CPSC Issues a Final Rule for Booster Seats

On 2nd July 2018, the US CPSC published a final mandatory safety standard for booster seats under CPSIA This final rule incorporates by reference the most current version of ASTM F2640-18, Standard Consumer Safety Specification for Booster Seats which was approved on April 1, 2018, with amendments including new performance and testing requirements, clarification of the installation position and new warning statements.

Amending 16 CFR 1112 to include the standard for booster seats to the list of notices of requirements (NORs), the rule will take effect on January 2, 2020. Click here for more information.





CPSC Exempts Engineered Wood Products from Lead, ASTM F963 Elements and Phthalates Test


On 22nd June  2018, the CPSC published a final rule on the Federal Register exempting certain untreated and unfinished engineered wood products (EWPs) from third party testing regarding lead, ASTM F963 elements and phthalates requirements.

The EWPs covered in this rule (16 CFR 1252) are particleboard, hardwood plywood and medium-density fibreboard that is untreated and unfinished made from virgin wood or pre-consumer wood waste. Hardwood plywood containing polyvinyl acetate (PVAc) adhesive formulations is not relieved of the phthalate regulation because the Commission detected exceeding levels of phthalates in this product.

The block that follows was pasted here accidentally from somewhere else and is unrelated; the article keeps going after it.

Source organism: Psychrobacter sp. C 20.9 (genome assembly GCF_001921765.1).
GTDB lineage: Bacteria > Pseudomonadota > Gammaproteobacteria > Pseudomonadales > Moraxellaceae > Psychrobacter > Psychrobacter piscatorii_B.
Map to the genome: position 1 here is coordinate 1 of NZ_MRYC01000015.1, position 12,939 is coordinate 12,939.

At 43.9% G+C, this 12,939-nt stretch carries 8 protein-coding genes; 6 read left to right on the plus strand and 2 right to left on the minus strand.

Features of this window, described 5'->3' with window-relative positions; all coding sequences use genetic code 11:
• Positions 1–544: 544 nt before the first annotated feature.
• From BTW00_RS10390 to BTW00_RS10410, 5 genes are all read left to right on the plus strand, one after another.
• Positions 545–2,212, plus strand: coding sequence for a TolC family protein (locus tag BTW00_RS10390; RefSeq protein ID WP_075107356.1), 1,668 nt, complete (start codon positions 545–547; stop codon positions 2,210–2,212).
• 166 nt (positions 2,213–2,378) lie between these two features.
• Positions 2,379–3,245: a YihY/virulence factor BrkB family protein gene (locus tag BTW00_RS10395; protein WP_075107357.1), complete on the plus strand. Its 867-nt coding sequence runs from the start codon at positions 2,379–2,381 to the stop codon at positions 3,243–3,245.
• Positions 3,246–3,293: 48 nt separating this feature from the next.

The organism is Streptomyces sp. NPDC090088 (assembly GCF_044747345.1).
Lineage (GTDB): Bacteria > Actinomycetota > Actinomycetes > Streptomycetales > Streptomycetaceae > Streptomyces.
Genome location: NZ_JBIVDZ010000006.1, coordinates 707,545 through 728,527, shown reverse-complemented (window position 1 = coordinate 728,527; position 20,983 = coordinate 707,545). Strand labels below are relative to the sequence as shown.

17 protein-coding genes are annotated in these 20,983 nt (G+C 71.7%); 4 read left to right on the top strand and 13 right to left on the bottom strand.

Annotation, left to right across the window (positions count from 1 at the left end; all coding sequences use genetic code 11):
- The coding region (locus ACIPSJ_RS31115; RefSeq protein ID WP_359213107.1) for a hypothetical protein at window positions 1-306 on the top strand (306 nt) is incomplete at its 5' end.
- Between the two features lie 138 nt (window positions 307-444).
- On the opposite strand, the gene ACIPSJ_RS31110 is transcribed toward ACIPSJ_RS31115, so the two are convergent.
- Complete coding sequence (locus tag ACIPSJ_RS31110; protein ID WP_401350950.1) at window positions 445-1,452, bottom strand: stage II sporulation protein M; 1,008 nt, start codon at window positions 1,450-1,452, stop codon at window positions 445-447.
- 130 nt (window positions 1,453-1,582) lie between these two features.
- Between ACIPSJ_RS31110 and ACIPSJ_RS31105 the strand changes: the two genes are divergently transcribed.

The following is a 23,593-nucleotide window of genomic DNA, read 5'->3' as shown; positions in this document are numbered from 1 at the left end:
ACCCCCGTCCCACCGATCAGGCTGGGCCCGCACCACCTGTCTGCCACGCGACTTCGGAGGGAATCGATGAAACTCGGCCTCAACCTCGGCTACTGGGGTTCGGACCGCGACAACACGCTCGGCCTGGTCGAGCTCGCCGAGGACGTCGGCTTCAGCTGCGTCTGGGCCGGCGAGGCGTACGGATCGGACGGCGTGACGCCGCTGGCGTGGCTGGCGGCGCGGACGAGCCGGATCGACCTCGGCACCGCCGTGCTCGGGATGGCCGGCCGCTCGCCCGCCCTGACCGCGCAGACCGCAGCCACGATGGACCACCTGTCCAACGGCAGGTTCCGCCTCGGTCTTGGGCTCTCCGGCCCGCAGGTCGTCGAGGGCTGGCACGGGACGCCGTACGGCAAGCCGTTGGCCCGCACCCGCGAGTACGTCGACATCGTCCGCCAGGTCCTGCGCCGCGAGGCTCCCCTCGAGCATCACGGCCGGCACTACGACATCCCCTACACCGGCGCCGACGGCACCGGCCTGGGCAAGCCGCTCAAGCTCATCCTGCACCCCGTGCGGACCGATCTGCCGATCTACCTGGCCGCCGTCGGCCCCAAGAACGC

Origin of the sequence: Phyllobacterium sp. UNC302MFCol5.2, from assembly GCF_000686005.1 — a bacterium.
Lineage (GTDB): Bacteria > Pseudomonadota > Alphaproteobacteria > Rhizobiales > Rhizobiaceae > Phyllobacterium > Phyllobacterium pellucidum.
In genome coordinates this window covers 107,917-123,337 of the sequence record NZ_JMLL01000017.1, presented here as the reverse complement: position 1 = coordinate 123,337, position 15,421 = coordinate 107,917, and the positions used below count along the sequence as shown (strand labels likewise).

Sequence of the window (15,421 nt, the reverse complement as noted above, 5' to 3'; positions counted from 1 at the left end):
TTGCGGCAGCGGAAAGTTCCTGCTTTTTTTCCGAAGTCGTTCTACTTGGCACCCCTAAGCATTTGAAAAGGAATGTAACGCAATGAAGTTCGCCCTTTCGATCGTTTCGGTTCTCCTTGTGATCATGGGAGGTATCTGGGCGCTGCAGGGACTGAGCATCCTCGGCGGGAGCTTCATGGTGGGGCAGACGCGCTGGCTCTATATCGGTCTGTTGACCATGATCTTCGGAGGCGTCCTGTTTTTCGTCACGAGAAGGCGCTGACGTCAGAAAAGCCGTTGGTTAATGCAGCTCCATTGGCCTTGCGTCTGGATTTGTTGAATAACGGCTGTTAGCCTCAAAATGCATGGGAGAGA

This rule will be effective from July 23, 2018. Click here for more information.





Standards Updates


Below a summary table with some recent ASTM standards updates:


Reference Title

ASTM F1235

Standard Consumer Safety Specification for Portable Hook-On Chairs






Standard proposal for Stationary Activity Centers

On 19th June, the rulemaking proposal for Stationary Activity Centers (SAC) was published in the Federal Register (16 CFR 1238).
The U.S. Consumer Product Safety Commission (CPSC) proposes a safety standard ASTM F2012–18 ε1 for this kind of products under Section 104(b) of the Consumer Product Safety Improvement Act of 2008 CPSIA.

The consultation is opened until 4th September.